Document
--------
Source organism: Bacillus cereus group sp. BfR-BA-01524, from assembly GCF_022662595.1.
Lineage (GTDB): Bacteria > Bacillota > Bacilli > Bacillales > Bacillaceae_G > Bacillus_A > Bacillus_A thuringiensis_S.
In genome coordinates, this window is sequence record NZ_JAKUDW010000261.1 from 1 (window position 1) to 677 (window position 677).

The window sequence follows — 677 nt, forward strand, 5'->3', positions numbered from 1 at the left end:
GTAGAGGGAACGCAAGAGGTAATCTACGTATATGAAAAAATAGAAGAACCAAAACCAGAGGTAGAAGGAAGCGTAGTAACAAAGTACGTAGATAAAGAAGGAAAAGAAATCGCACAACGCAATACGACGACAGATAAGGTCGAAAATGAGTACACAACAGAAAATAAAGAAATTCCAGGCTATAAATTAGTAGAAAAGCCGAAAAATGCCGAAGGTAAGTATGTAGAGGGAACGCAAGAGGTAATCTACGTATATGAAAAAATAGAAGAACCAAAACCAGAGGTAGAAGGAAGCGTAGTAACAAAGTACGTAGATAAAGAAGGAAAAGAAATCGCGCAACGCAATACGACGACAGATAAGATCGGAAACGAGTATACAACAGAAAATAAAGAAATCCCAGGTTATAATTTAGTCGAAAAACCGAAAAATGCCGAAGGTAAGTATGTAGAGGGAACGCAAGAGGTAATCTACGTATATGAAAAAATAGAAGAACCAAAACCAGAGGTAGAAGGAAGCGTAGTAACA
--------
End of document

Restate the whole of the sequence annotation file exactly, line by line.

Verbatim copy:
Source organism: Bacillus cereus group sp. BfR-BA-01524, from assembly GCF_022662595.1.
Lineage (GTDB): Bacteria > Bacillota > Bacilli > Bacillales > Bacillaceae_G > Bacillus_A > Bacillus_A thuringiensis_S.
In genome coordinates, this window is sequence record NZ_JAKUDW010000261.1 from 1 (window position 1) to 677 (window position 677).

The window sequence follows — 677 nt, forward strand, 5'->3', positions numbered from 1 at the left end:
GTAGAGGGAACGCAAGAGGTAATCTACGTATATGAAAAAATAGAAGAACCAAAACCAGAGGTAGAAGGAAGCGTAGTAACAAAGTACGTAGATAAAGAAGGAAAAGAAATCGCACAACGCAATACGACGACAGATAAGGTCGAAAATGAGTACACAACAGAAAATAAAGAAATTCCAGGCTATAAATTAGTAGAAAAGCCGAAAAATGCCGAAGGTAAGTATGTAGAGGGAACGCAAGAGGTAATCTACGTATATGAAAAAATAGAAGAACCAAAACCAGAGGTAGAAGGAAGCGTAGTAACAAAGTACGTAGATAAAGAAGGAAAAGAAATCGCGCAACGCAATACGACGACAGATAAGATCGGAAACGAGTATACAACAGAAAATAAAGAAATCCCAGGTTATAATTTAGTCGAAAAACCGAAAAATGCCGAAGGTAAGTATGTAGAGGGAACGCAAGAGGTAATCTACGTATATGAAAAAATAGAAGAACCAAAACCAGAGGTAGAAGGAAGCGTAGTAACA